We Libertarians have labored in obscurity for so long that the attention we’re receiving of late is a little intoxicating. Heck, we even had a presidential debate on a national cable TV show — and it was actually mentioned on a couple of other national cable TV shows. For the first time in years, libertarians have had a presidential nomination contest worth talking about, and we’ve taken full advantage. But here’s the thing. We’ve had our fun. Now it’s time for libertarians to get serious.
Thanks to Donald Trump, Hillary Clinton, Ted Cruz and Bernie Sanders, we are looking at a presidential election unlike any in our lifetimes. 30%, 40% or even 50% of Republicans and Democrats alike are telling pollsters they don’t want to support their parties’ likely nominees. Record numbers of independents have fought their way to the polls where possible to vote for their favorite anti-establishment candidate. And even “establishment” media such as the New York Times and CNN are acknowledging the unique opportunity the Republicans and Democrats are creating for a credible third party candidate.
The operative word, of course, is “credible”. But what are we Libertarians doing? In our excitement, we’re pretending that we have a decision to make about who our nominee for President should be. In all due respect to the process, consider the choices: First, let’s narrow the field a bit. There are several good folks running, and anyone who enters the arena deserves credit for doing so. However, thanks largely and perhaps unfairly to John Stossel and most of the libertarian media, most agree that the nomination “race” boils down to three candidates: John McAfee, Austin Petersen, and Gov. Gary Johnson.
McAfee is an interesting fellow. No question about that. He built a business, made some money, and certainly made a name for himself. After all, how many Americans have their very own icon on millions of computer screens? But he’s interesting for a lot of other reasons as well — reasons that might make for a great biopic on late-night cable, but that are clearly disqualifying as a credible presidential candidate. Just Google him, and after you get past the software ads for a company he no longer owns, you’ll see what I mean. We Libertarians are a tolerant bunch, but the vast majority of American voters are, frankly, not. If Hillary Clinton has a problem because of her email issues, just imagine the problems John McAfee would have.
Furthermore, what about John McAfee’s Libertarian credentials? Well, not too long ago he was running as a candidate from some strange cyber-party and calling for very un-libertarian things from the government. Then he figured out that ballot access thing.
What about Austin Petersen then? He’s an articulate guy, in a theater major kind of way, and a world-class Facebook poster. The reality, though, is that running for President is the best job he’s ever had. Austin Petersen’s other claim to fame: He was a producer for a cable TV show, booking important guests, including Gary Johnson. Give him credit for creating an illusion of accomplishment, but let’s be real: He runs a website with the word “Libertarian” in it.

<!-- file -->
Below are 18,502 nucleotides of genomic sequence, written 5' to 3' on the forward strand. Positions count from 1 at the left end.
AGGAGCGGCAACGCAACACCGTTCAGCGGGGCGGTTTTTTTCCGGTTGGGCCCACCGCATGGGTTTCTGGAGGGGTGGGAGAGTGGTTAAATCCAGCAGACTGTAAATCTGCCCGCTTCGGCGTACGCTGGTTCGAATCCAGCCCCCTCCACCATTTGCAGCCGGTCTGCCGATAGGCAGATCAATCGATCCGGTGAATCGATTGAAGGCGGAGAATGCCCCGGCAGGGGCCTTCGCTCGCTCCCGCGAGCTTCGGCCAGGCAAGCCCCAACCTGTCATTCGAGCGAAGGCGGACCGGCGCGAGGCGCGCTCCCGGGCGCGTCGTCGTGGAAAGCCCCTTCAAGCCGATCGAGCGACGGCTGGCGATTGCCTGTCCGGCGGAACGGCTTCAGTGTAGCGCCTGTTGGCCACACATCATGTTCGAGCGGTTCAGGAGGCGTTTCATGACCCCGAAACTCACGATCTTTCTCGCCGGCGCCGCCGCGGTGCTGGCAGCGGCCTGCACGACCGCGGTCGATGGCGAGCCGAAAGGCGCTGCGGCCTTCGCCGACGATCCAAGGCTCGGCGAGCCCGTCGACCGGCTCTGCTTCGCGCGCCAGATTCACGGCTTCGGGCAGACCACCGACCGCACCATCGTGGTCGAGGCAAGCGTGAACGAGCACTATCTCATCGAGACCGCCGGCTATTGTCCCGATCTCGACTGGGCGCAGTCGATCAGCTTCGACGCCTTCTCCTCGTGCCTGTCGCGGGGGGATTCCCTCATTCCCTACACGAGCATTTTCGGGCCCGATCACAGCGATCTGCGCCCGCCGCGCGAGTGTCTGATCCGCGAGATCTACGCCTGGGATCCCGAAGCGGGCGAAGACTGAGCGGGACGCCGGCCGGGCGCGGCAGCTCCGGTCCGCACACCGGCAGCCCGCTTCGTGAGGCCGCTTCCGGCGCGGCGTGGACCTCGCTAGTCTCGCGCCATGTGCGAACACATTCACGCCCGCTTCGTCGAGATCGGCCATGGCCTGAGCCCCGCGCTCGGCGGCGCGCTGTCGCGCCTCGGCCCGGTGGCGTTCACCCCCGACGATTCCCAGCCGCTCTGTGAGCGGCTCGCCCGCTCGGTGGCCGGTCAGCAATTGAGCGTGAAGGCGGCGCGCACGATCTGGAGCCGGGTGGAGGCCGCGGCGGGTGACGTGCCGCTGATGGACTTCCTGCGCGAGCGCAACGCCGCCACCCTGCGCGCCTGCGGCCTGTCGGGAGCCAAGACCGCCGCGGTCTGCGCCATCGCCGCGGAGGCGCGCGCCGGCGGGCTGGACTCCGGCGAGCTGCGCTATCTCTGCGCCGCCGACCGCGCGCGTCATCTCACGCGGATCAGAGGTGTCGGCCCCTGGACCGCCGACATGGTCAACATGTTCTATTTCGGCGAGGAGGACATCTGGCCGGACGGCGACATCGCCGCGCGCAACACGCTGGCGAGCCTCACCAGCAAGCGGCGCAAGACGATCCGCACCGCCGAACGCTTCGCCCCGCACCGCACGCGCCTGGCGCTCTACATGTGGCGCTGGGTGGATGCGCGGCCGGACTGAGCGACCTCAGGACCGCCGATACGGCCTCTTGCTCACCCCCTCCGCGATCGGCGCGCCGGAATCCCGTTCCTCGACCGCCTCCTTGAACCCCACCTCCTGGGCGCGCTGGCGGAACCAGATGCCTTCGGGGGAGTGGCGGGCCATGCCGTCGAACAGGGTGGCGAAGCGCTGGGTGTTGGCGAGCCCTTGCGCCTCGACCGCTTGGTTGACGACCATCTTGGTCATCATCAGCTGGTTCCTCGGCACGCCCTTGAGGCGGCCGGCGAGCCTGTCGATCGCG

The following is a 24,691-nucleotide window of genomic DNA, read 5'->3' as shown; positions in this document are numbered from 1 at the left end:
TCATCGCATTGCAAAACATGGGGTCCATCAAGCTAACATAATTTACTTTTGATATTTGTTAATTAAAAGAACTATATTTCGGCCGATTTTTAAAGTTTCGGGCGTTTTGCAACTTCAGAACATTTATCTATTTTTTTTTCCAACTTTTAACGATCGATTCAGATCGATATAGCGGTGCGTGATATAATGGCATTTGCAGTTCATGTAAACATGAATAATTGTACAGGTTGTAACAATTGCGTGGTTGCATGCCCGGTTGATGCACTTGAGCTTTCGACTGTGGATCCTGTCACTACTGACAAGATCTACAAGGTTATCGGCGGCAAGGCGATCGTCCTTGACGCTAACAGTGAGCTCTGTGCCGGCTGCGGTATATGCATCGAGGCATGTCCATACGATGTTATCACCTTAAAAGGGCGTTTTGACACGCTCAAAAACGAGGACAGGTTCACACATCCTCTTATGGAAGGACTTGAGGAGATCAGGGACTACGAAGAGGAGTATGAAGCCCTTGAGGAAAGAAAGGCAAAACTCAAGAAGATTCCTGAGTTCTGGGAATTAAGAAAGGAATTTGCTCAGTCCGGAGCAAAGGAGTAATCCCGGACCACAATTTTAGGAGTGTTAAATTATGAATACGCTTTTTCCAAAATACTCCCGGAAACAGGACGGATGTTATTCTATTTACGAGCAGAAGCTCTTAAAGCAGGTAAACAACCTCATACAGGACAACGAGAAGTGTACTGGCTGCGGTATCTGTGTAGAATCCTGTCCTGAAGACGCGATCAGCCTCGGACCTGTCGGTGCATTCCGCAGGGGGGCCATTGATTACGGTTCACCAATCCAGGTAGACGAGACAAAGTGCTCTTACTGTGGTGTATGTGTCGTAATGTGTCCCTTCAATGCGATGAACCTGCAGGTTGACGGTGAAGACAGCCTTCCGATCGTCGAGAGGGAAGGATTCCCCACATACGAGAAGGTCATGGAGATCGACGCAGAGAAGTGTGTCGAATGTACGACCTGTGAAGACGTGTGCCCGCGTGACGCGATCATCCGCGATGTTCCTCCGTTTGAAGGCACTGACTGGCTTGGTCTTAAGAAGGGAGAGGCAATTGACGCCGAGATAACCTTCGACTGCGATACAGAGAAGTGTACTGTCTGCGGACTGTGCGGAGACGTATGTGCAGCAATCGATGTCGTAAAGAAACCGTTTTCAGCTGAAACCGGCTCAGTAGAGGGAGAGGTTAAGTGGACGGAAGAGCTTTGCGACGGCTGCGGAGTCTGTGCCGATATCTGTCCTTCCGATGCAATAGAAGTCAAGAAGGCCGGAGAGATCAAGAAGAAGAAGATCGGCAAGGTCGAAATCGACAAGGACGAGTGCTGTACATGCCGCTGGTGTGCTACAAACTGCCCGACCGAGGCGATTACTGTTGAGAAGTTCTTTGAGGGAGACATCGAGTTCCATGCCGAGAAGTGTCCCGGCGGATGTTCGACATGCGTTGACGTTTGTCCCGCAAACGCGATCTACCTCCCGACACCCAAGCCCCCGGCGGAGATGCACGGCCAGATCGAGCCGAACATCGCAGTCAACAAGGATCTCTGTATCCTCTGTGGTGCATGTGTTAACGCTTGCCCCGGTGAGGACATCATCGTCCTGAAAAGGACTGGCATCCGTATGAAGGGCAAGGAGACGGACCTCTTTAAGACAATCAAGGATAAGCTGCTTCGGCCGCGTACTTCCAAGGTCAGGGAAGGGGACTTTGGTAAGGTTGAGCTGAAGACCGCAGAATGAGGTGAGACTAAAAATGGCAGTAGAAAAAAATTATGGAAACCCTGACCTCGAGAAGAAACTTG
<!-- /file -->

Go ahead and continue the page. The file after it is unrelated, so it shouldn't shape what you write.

Finally, there is Gary Johnson. Self-made millionaire. Two-term Governor. Called the “most dangerous politician” in America. Nicknamed Governor Veto and Governor No. Regular guest on Fox, CNN, MSNBC, and a host of other national news outlets. He’s the guy who is both credible enough and libertarian enough to be the spokesperson of choice when the world outside the libertarian echo-chamber wants to talk with us. He is profiled by both the New York Times and MTV on the same day. And he’s already at 11% in a three-way race with Donald and Hillary, without even getting the nomination yet.
While McAfee and Petersen’s “campaigns” have consisted almost entirely of trashing Gary Johnson, Johnson’s time is spent talking about liberty, smaller government, and the failure of the two-party duopoly to represent the majority of Americans. He’s growing libertarianism while the others are trying to split our 1% into even smaller pieces.
And what are libertarians doing? We’re pretending there is a question as to who our candidate should be.
In normal times, that might be OK. It would be kind of fun in a “we’re not going to win anyway” year. We can debate libertarian purity, pick apart Governor Johnson’s every statement, and make the Governor run a gauntlet so that we can all administer a lash or two as he passes by. We can do all that, despite the reality, as one national commentator said just days ago, that “He’s just way more Libertarian than just about any politician you can name”.
Or…We could stop playing games, recognize the historic opportunity that is staring us in our collective face, and get behind the obvious choice, Gary Johnson. Libertarians could get serious. We could actually get about the business of communicating with the millions of voters who don’t want Hillary or Donald — but who don’t yet understand that the common sense, experienced and “mainstream” choice in November will be a successful entrepreneur and Governor who offers less government and more freedom, and who is a Libertarian.
Gary Johnson won’t ask us. He respects the process, and is breaking his back every week to get to as many Libertarian gatherings as he can, whether there are 400 people or 40. He knows he has to earn the nomination, and unlike others, he appreciates the serious, grown-up responsibilities of carrying our banner.
It’s time that we respect ourselves, our Party, our obvious nominee, and get on with the business of making history in 2016. It’s time for Libertarians to get serious and get behind Gary Johnson.